The LSD Tour: Country and Folk With A Twist

Dwight Yoakam at MECU Pavilion - Baltimore, MD

Three of America’s great country and folk singer-songwriters rolled through Baltimore and rocked the MECU Pavilion (formerly Pier 6 Pavilion) stage on June 19. Despite the humidity and sweltering heat that comes with a Baltimore City summer, concert goers delighted in the evening’s four-band LSD Tour line-up that included included King Leg, Steve Earle and the Dukes’, Lucinda Williams and Dwight Yoakam.

Fans enjoying Steve Earle and The Dukes from the lawn

The evening started early with the bright sun that shone into the pavilion and the venue’s lawn as the official tour opener, King Leg took the stage. The five-piece big-country band shared their heavy-rock and smooth country sound mixed with mid-century musical influential sounds coming from the Beach Boys and Dwight Yoakam. The crowd seemed pleased to have the band for an opener as the audience clapped along to the rhythms.

The tour’s full audience slowly trickled as the sun set over the venue that sits along the Baltimore Harbor just in time for Steve Earle and the Dukes’ set. The six-piece band opened with a slow country song equipped with a fiddle, three electric guitars, a slide guitar and drums. The musical speed changed with the song, “Devil’s Got Me,” which he prefaced with left-leaning political empowerment to which most of the crowd roared and rose to sway and clap along. Following that number, Earle introduced a tune originally recorded with Del McCoury in the 1990s where Earle played the harmonica, showcasing the band’s versatility, from country rock to bluegrass rhythms. Right as the song ended, the crowd grew loud with cheers and stood in Lucinda Williams’ honor as she smoothly walked on stage to sing alongside Earle for one of his classic tunes. The crowd shared applause and cheers for Williams as she walked off stage and the band lead into “Galway Girl,” a crowd favorite that included mandolin and accordion. The song added to the audience’s growing energy as Earle moved into “Copperhead Road.” To add to the band’s versatility and the crowd’s excitement, the highlight of Earle’s set was the band’s end with a gnarly and energetic rendition of Jimi Hendrix’s “Hey Joe,” where infinite jam held the audience standing and swaying in awe. Earle’s supporting guitarist lead the song’s riveting jams that gave the audience chills. At one point Earle’s guitarist shred so hard and with gumption that he broke a guitar string and still continued to shred until the very end when the audience awaited the group with thanks and applause.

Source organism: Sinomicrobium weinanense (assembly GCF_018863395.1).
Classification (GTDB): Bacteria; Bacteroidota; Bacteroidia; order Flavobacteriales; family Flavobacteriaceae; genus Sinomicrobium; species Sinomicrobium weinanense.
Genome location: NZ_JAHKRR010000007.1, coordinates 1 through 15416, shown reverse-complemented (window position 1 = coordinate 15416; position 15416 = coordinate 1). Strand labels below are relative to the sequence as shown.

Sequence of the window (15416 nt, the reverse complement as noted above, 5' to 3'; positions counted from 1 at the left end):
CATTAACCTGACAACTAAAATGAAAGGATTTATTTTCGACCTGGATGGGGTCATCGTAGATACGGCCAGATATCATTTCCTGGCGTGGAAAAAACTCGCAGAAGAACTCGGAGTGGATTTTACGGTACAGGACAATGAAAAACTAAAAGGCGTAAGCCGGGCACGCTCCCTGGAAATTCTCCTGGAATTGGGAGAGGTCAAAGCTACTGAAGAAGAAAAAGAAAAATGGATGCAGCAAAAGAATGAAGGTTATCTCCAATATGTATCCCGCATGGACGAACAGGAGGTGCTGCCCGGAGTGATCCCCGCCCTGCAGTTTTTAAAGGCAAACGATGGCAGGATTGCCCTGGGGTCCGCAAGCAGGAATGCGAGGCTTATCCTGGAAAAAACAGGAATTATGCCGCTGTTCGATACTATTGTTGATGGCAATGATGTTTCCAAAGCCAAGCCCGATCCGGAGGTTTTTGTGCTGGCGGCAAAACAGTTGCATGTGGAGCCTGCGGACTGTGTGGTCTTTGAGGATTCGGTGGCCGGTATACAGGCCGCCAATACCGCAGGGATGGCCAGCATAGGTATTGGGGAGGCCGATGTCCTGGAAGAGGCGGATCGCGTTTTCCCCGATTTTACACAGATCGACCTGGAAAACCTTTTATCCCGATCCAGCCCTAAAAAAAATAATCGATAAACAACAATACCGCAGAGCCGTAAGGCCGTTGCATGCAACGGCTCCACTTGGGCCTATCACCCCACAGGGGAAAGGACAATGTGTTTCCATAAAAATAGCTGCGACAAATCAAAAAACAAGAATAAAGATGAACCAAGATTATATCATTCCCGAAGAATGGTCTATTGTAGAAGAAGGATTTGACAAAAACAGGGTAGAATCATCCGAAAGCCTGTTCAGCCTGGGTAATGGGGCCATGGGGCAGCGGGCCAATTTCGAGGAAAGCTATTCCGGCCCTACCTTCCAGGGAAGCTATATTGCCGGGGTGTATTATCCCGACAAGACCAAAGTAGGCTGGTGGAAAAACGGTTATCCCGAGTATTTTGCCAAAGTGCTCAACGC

Steve Earle and The Dukes

The hot day turned into a cool night as Lucinda Williams moved on stage with her four-piece band including bass, electric guitar, drums and her alternation between electric and acoustic guitars.

Williams’ set opener was slow and showcased her powerful voice and eclectic and ultra cool-country sound. As the set continued the energy and momentum of her songs grew livening up the crowd. Williams played “Drunken Angel,” which the crowd was very excited for, especially when Earle came to sit in for a soulful harmonica solo and addition. When the two shared the stage, magic came over the crowd as the history between Williams and Earle became apparent. Earle produced Williams’ record, “Wheels on a Gravel Road,” and afterwards the alternative-country act grew in popularity for her unique mysterious voodoo voice, New Orleans country sound and All-American Western tone. Earle left the stage and Williams and her band moved into “Bitter Memory.” The crowd cheered for the song and Williams’ exuberant coolness that was better than a cold brew on a hot summer night.